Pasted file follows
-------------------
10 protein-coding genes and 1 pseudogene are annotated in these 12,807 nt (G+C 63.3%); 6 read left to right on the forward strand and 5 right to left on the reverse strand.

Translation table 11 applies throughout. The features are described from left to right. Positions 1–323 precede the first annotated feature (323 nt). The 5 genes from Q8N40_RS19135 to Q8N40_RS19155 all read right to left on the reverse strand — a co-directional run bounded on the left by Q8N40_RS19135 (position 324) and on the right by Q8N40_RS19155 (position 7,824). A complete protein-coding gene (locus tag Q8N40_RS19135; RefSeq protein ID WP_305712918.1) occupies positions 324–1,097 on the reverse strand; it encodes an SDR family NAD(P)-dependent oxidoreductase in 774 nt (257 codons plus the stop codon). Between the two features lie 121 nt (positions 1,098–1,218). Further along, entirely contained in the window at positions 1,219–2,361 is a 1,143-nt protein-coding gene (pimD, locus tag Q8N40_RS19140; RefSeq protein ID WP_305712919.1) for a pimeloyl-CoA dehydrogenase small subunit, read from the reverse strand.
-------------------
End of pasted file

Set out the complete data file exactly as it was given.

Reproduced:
10 protein-coding genes and 1 pseudogene are annotated in these 12,807 nt (G+C 63.3%); 6 read left to right on the forward strand and 5 right to left on the reverse strand.

Translation table 11 applies throughout. The features are described from left to right. Positions 1–323 precede the first annotated feature (323 nt). The 5 genes from Q8N40_RS19135 to Q8N40_RS19155 all read right to left on the reverse strand — a co-directional run bounded on the left by Q8N40_RS19135 (position 324) and on the right by Q8N40_RS19155 (position 7,824). A complete protein-coding gene (locus tag Q8N40_RS19135; RefSeq protein ID WP_305712918.1) occupies positions 324–1,097 on the reverse strand; it encodes an SDR family NAD(P)-dependent oxidoreductase in 774 nt (257 codons plus the stop codon). Between the two features lie 121 nt (positions 1,098–1,218). Further along, entirely contained in the window at positions 1,219–2,361 is a 1,143-nt protein-coding gene (pimD, locus tag Q8N40_RS19140; RefSeq protein ID WP_305712919.1) for a pimeloyl-CoA dehydrogenase small subunit, read from the reverse strand.